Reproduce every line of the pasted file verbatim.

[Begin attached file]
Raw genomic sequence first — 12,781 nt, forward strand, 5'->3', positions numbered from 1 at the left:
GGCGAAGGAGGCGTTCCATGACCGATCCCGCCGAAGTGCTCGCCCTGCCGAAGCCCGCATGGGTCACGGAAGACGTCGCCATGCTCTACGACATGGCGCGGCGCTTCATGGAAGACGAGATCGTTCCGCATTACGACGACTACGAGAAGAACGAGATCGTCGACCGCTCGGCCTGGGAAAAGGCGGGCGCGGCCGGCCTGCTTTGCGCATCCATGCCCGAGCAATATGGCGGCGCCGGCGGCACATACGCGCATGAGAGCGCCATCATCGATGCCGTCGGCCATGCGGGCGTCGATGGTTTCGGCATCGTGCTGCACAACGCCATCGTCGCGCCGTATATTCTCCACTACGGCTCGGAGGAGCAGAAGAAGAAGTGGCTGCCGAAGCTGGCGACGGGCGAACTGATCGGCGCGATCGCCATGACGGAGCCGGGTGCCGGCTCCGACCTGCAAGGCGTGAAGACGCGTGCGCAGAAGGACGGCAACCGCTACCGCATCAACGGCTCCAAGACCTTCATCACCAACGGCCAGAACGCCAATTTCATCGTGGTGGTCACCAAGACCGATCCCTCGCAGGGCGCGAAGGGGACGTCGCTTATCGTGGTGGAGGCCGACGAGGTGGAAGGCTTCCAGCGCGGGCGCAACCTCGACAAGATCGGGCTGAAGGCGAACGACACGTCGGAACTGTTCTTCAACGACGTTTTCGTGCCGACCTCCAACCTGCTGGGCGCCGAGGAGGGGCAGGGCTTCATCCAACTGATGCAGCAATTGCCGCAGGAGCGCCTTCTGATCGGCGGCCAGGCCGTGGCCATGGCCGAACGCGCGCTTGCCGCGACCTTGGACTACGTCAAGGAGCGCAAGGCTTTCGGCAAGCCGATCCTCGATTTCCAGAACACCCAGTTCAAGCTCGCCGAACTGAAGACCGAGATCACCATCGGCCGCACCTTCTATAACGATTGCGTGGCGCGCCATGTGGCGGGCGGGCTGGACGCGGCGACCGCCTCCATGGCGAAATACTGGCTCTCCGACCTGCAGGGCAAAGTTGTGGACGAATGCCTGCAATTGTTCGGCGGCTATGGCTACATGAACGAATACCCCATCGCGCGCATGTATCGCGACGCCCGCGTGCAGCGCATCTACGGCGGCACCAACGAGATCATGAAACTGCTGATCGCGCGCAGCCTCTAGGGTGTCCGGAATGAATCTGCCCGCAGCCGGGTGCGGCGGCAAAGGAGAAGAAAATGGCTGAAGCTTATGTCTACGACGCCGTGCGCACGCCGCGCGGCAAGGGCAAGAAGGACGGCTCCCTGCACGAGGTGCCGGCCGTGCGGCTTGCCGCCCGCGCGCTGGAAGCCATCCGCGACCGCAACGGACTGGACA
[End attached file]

Raw genomic sequence first — 12,781 nt, forward strand, 5'->3', positions numbered from 1 at the left:
GGCGAAGGAGGCGTTCCATGACCGATCCCGCCGAAGTGCTCGCCCTGCCGAAGCCCGCATGGGTCACGGAAGACGTCGCCATGCTCTACGACATGGCGCGGCGCTTCATGGAAGACGAGATCGTTCCGCATTACGACGACTACGAGAAGAACGAGATCGTCGACCGCTCGGCCTGGGAAAAGGCGGGCGCGGCCGGCCTGCTTTGCGCATCCATGCCCGAGCAATATGGCGGCGCCGGCGGCACATACGCGCATGAGAGCGCCATCATCGATGCCGTCGGCCATGCGGGCGTCGATGGTTTCGGCATCGTGCTGCACAACGCCATCGTCGCGCCGTATATTCTCCACTACGGCTCGGAGGAGCAGAAGAAGAAGTGGCTGCCGAAGCTGGCGACGGGCGAACTGATCGGCGCGATCGCCATGACGGAGCCGGGTGCCGGCTCCGACCTGCAAGGCGTGAAGACGCGTGCGCAGAAGGACGGCAACCGCTACCGCATCAACGGCTCCAAGACCTTCATCACCAACGGCCAGAACGCCAATTTCATCGTGGTGGTCACCAAGACCGATCCCTCGCAGGGCGCGAAGGGGACGTCGCTTATCGTGGTGGAGGCCGACGAGGTGGAAGGCTTCCAGCGCGGGCGCAACCTCGACAAGATCGGGCTGAAGGCGAACGACACGTCGGAACTGTTCTTCAACGACGTTTTCGTGCCGACCTCCAACCTGCTGGGCGCCGAGGAGGGGCAGGGCTTCATCCAACTGATGCAGCAATTGCCGCAGGAGCGCCTTCTGATCGGCGGCCAGGCCGTGGCCATGGCCGAACGCGCGCTTGCCGCGACCTTGGACTACGTCAAGGAGCGCAAGGCTTTCGGCAAGCCGATCCTCGATTTCCAGAACACCCAGTTCAAGCTCGCCGAACTGAAGACCGAGATCACCATCGGCCGCACCTTCTATAACGATTGCGTGGCGCGCCATGTGGCGGGCGGGCTGGACGCGGCGACCGCCTCCATGGCGAAATACTGGCTCTCCGACCTGCAGGGCAAAGTTGTGGACGAATGCCTGCAATTGTTCGGCGGCTATGGCTACATGAACGAATACCCCATCGCGCGCATGTATCGCGACGCCCGCGTGCAGCGCATCTACGGCGGCACCAACGAGATCATGAAACTGCTGATCGCGCGCAGCCTCTAGGGTGTCCGGAATGAATCTGCCCGCAGCCGGGTGCGGCGGCAAAGGAGAAGAAAATGGCTGAAGCTTATGTCTACGACGCCGTGCGCACGCCGCGCGGCAAGGGCAAGAAGGACGGCTCCCTGCACGAGGTGCCGGCCGTGCGGCTTGCCGCCCGCGCGCTGGAAGCCATCCGCGACCGCAACGGACTGGACA